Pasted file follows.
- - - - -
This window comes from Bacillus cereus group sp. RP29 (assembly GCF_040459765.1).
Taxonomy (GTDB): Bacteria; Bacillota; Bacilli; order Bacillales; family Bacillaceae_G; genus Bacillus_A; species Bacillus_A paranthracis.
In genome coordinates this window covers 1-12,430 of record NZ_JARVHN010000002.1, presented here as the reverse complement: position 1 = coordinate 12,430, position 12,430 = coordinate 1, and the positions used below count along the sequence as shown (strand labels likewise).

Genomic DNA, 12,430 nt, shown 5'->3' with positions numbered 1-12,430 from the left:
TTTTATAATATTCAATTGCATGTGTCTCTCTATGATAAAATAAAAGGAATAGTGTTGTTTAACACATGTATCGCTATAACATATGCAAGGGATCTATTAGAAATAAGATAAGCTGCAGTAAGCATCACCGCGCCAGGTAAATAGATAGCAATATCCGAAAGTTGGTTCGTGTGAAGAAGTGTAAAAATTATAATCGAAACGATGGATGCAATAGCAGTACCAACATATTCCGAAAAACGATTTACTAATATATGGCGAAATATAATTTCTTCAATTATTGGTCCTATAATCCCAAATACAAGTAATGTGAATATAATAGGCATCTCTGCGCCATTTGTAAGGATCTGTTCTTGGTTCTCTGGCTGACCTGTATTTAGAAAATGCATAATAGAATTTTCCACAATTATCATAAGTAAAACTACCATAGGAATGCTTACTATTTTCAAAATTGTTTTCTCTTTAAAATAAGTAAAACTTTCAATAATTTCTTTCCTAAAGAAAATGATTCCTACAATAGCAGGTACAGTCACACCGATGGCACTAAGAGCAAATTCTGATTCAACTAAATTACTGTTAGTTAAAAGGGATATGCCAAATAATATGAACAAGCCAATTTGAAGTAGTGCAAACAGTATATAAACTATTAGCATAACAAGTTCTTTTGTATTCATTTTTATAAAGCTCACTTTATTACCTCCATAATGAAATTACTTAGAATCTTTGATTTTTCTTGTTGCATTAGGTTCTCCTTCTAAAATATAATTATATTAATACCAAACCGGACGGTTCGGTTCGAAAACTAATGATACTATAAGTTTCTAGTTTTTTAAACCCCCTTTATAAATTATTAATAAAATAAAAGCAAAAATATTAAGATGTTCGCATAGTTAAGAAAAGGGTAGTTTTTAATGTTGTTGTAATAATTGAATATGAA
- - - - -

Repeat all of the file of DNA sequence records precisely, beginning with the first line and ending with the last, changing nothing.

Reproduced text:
This window comes from Bacillus cereus group sp. RP29 (assembly GCF_040459765.1).
Taxonomy (GTDB): Bacteria; Bacillota; Bacilli; order Bacillales; family Bacillaceae_G; genus Bacillus_A; species Bacillus_A paranthracis.
In genome coordinates this window covers 1-12,430 of record NZ_JARVHN010000002.1, presented here as the reverse complement: position 1 = coordinate 12,430, position 12,430 = coordinate 1, and the positions used below count along the sequence as shown (strand labels likewise).

Genomic DNA, 12,430 nt, shown 5'->3' with positions numbered 1-12,430 from the left:
TTTTATAATATTCAATTGCATGTGTCTCTCTATGATAAAATAAAAGGAATAGTGTTGTTTAACACATGTATCGCTATAACATATGCAAGGGATCTATTAGAAATAAGATAAGCTGCAGTAAGCATCACCGCGCCAGGTAAATAGATAGCAATATCCGAAAGTTGGTTCGTGTGAAGAAGTGTAAAAATTATAATCGAAACGATGGATGCAATAGCAGTACCAACATATTCCGAAAAACGATTTACTAATATATGGCGAAATATAATTTCTTCAATTATTGGTCCTATAATCCCAAATACAAGTAATGTGAATATAATAGGCATCTCTGCGCCATTTGTAAGGATCTGTTCTTGGTTCTCTGGCTGACCTGTATTTAGAAAATGCATAATAGAATTTTCCACAATTATCATAAGTAAAACTACCATAGGAATGCTTACTATTTTCAAAATTGTTTTCTCTTTAAAATAAGTAAAACTTTCAATAATTTCTTTCCTAAAGAAAATGATTCCTACAATAGCAGGTACAGTCACACCGATGGCACTAAGAGCAAATTCTGATTCAACTAAATTACTGTTAGTTAAAAGGGATATGCCAAATAATATGAACAAGCCAATTTGAAGTAGTGCAAACAGTATATAAACTATTAGCATAACAAGTTCTTTTGTATTCATTTTTATAAAGCTCACTTTATTACCTCCATAATGAAATTACTTAGAATCTTTGATTTTTCTTGTTGCATTAGGTTCTCCTTCTAAAATATAATTATATTAATACCAAACCGGACGGTTCGGTTCGAAAACTAATGATACTATAAGTTTCTAGTTTTTTAAACCCCCTTTATAAATTATTAATAAAATAAAAGCAAAAATATTAAGATGTTCGCATAGTTAAGAAAAGGGTAGTTTTTAATGTTGTTGTAATAATTGAATATGAA